1. Locally grown food tastes better.

    Food grown in our own community was most-likely picked within the past day or two. It’s crisp, sweet and loaded with flavor. Produce flown or trucked-in from California, Florida, Chile or Holland is, quite understandably, much older. On average, food travels nearly 1,500 miles from a farm to your plate. During its week-long (or longer) delay from harvest to dinner table, sugars turn to starches, plant cells shrink, and produce loses its vitality.

  2. Local produce is better for you.

    Fresh produce loses nutrients quickly. Food that is frozen or canned soon after harvest is actually more nutritious than some “fresh” produce that has been on a truck or supermarket shelf for a week. Locally grown food, purchased soon after harvest, retains its nutrients at a much higher rate than produce that has traveled a distance.

  3. Local food preserves genetic diversity.

    In the modern industrial agricultural system, plant varieties are chosen for their ability to ripen simultaneously and withstand harvesting equipment – for a tough skin that can survive packing and shipping – and for an ability to have a long shelf life in the store. Only a handful of hybrid varieties of each fruit and vegetable meet those rigorous demands, so there is little genetic diversity in the plants grown. Local farms, in contrast, grow a huge number of varieties to provide a long season of harvest, an array of eye-catching colors, and the best flavors. Many varieties are heirlooms passed down from generation to generation because they taste good. These old varieties contain genetic material from hundreds, or even thousands, of years of human selection and may, someday, provide the genes needed to create varieties that will thrive in a changing climate.

  4. Local food supports local farm families.

    With fewer than 1 million Americans now claiming farming as their primary occupation, farmers are a vanishing breed. And no wonder – commodity prices are at historic lows, often below the cost of production. The farmer now gets less than 10 cents of the retail food dollar. Local farmers who sell direct to consumers cut out the middleman and get full retail price for their food – which means farm families can afford to stay on the farm, doing the work they love.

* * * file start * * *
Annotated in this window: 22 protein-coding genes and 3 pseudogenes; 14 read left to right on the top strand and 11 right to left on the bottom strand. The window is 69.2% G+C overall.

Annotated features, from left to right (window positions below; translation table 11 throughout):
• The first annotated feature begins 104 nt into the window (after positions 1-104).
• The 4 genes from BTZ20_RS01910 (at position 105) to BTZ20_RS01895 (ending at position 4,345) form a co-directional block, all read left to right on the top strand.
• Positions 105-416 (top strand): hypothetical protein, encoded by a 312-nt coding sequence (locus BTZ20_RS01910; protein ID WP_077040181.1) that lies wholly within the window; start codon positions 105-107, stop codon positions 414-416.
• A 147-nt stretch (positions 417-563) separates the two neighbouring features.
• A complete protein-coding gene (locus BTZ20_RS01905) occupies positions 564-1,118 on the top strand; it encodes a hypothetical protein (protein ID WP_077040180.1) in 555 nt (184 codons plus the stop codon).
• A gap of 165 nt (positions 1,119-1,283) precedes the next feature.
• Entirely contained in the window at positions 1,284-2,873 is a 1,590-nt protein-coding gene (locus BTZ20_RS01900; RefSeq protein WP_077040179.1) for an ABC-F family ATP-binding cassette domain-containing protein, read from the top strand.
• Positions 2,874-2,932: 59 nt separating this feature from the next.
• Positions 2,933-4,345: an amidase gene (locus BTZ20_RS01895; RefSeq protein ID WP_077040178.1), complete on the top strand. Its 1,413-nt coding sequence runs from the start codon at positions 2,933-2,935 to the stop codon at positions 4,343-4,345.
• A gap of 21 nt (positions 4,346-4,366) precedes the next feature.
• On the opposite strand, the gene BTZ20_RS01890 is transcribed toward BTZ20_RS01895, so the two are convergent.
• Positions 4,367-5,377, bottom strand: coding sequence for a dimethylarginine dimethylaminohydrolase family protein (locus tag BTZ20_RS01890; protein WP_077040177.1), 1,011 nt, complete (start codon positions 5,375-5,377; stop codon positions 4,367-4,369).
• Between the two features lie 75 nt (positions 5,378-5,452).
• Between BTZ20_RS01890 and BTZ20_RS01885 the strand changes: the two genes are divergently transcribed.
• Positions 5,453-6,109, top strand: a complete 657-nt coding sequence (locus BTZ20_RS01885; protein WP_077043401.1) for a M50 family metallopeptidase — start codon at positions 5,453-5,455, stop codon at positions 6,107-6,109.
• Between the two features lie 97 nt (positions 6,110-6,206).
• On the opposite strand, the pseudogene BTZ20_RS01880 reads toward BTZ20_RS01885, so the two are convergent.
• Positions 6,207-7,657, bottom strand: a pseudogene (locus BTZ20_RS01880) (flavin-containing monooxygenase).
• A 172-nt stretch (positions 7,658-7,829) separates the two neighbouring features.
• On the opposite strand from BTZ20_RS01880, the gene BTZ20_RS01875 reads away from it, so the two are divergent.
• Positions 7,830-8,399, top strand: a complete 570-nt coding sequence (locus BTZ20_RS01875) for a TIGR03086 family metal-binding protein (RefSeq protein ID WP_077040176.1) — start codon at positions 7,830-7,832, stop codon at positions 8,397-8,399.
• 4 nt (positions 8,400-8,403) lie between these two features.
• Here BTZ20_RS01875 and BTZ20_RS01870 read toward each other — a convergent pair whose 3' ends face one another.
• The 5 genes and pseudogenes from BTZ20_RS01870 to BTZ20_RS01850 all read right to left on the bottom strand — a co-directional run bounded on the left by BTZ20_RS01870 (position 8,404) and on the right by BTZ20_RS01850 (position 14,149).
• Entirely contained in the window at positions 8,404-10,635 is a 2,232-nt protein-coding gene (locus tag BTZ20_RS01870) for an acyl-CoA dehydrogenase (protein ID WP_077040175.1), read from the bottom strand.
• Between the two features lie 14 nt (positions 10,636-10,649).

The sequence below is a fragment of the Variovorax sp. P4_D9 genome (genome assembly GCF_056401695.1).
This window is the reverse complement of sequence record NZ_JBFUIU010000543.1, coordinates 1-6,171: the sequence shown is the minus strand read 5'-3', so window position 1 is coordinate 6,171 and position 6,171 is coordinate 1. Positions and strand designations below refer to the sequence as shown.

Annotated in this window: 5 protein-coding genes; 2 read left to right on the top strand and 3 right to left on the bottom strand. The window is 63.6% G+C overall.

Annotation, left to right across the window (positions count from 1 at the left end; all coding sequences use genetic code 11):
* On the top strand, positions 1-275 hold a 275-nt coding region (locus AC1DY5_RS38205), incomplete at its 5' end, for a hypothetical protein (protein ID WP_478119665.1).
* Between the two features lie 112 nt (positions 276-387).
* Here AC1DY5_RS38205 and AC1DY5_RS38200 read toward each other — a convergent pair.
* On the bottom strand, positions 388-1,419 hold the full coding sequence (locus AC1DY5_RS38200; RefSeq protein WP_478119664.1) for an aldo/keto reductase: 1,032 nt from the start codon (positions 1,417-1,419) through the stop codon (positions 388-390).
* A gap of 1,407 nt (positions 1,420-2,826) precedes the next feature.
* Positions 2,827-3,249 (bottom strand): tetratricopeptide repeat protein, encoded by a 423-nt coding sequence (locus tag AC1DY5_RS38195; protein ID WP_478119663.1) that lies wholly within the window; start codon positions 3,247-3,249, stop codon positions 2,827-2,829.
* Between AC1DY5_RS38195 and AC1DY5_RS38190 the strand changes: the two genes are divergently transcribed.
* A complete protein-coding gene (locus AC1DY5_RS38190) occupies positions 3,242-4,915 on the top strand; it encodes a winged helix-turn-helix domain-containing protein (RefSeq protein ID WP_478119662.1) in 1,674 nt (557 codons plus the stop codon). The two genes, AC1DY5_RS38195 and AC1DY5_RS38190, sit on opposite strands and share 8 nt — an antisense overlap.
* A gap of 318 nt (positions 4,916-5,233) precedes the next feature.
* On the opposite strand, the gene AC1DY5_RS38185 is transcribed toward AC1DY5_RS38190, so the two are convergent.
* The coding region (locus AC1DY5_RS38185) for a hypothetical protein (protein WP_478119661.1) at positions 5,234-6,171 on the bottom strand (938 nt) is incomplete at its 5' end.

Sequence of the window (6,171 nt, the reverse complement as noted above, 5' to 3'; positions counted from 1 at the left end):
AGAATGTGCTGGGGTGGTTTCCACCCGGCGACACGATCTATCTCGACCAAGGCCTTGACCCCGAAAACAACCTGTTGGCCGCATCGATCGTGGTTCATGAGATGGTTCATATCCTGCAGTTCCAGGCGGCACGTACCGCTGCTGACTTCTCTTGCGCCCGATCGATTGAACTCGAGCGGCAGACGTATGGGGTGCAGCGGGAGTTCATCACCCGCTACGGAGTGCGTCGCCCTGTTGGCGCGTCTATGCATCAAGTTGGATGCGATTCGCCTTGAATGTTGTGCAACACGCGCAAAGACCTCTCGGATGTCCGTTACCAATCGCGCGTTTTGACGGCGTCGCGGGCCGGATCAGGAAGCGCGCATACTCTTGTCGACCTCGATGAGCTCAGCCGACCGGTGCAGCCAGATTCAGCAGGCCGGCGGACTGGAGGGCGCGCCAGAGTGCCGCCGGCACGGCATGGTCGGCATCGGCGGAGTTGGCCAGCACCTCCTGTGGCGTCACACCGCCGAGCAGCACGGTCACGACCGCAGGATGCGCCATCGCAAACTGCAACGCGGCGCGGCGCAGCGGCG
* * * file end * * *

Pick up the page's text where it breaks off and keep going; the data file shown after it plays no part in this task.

5. Local food builds community.

    When you buy direct from the farmer, you are re-establishing a time-honored connection between the eater and the grower. Knowing the farmer gives you insight into the seasons, the weather, and the miracle of raising food. In many cases, it gives you access to a farm where your children and grandchildren can go to learn about nature and agriculture. Relationships built on understanding and trust can thrive.

  6. Local food preserves open space.

    As the value of direct-marketed fruits and vegetables increases, selling farmland for development becomes less likely. You have probably enjoyed driving out into the country and appreciated the lush fields of crops, the meadows full of wildflowers, the picturesque red barns. That landscape will survive only as long as farms are financially viable. When you buy locally grown food, you are doing something proactive about preserving the agricultural landscape.

  7. Local food keeps your taxes in check.

    Farms contribute more in taxes than they require in services, whereas suburban development often costs more than it generates in taxes. On average, for every $1 in revenue raised by residential development, governments must spend $1.17 on services, thus requiring higher taxes of all taxpayers. For each dollar of revenue raised by a farm, forest, or open space, governments spend 34 cents on services.

  8. Local food supports a clean environment and benefits wildlife.

    A well-managed family farm is a place where the resources of fertile soil and clean water are valued. Good stewards of the land grow cover crops to prevent erosion and replace nutrients used by their crops. Cover crops also capture carbon emissions and help combat global warming. According to some estimates, farmers who practice conservation tillage could sequester 12-14% of the carbon emitted by vehicles and industry. In addition, the habitat of a farm – the patchwork of fields, meadows, woods, ponds, and buildings – is the perfect environment for many beloved species of wildlife, including bluebirds, killdeer, herons, bats, and rabbits.

  9. Local food is about the future.

    By supporting local farmers today, you can help ensure that there will be farms in your community tomorrow, and that future generations will have access to nourishing, flavorful, and abundant food.